We are revisiting some of our best Instagram posts from 2018.
On May 23, 1885, The Asheville Citizen posed the following question to its readers: “What are we to do with our dead?” At the time, the city lacked a public cemetery. According to the newspaper, public health concerns led many religious organizations to privatize their burial sites, limiting the number of cadavers accepted at these […]
When the DOT finally decided on a design for Section B of the Connector project in 2015, many stakeholders thought they saw light at the end of a very long tunnel. Other residents, however, see serious flaws in Alternative 4B, questioning whether the project’s long-term benefits will justify the sacrifices their neighborhoods must make to see it completed.
“Thus far, the city has been blind to the obvious — that there’s nothing that can be done to minimize the impact of this flawed project. That’s why N.C. DOT won’t develop and share with the public any human-scale visuals that enable the public to know what this entire thing will look like once built.”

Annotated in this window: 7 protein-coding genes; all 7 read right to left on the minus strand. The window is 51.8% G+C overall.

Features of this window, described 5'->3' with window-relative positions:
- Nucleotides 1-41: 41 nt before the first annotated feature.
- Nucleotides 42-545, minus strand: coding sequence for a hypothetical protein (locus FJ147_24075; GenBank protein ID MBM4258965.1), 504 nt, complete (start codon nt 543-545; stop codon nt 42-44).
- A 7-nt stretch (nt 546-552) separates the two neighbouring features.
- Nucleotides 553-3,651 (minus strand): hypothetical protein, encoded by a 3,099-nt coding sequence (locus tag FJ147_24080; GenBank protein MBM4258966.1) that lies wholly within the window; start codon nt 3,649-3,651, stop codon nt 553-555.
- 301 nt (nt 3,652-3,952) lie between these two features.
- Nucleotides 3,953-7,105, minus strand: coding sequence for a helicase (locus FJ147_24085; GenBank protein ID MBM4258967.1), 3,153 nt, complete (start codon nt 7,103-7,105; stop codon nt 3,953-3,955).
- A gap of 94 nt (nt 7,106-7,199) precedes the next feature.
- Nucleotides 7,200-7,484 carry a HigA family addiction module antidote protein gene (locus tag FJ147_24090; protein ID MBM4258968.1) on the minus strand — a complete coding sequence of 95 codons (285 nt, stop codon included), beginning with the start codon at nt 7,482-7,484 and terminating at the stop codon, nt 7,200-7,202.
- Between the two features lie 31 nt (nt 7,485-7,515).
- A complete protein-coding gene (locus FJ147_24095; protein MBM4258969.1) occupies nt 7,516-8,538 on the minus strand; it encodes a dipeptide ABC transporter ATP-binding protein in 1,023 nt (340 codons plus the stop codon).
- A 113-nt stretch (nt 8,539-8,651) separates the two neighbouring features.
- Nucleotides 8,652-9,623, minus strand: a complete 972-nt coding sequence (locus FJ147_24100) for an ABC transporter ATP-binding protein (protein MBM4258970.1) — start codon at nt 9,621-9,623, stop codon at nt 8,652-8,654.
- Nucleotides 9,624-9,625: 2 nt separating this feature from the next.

“There are over 150 people interred in the cemetery who are known to have become characters in Wolfe’s works,” says site manager Tom Muir.
“These efforts really are about protecting places for all Americans and for future generations,” notes Brent Martin of The Wilderness Society. The leaders of the national parks movement, he maintains, “all saw a much bigger picture, not only for all human beings, but for all living things.”
A revitalized volunteer push is underway to rescue Western North Carolina’s oldest known African-American cemetery from the ravages of neglect and obscurity. The effort includes a new website that features an interactive map of the cemetery and a digital guide to each of its graves.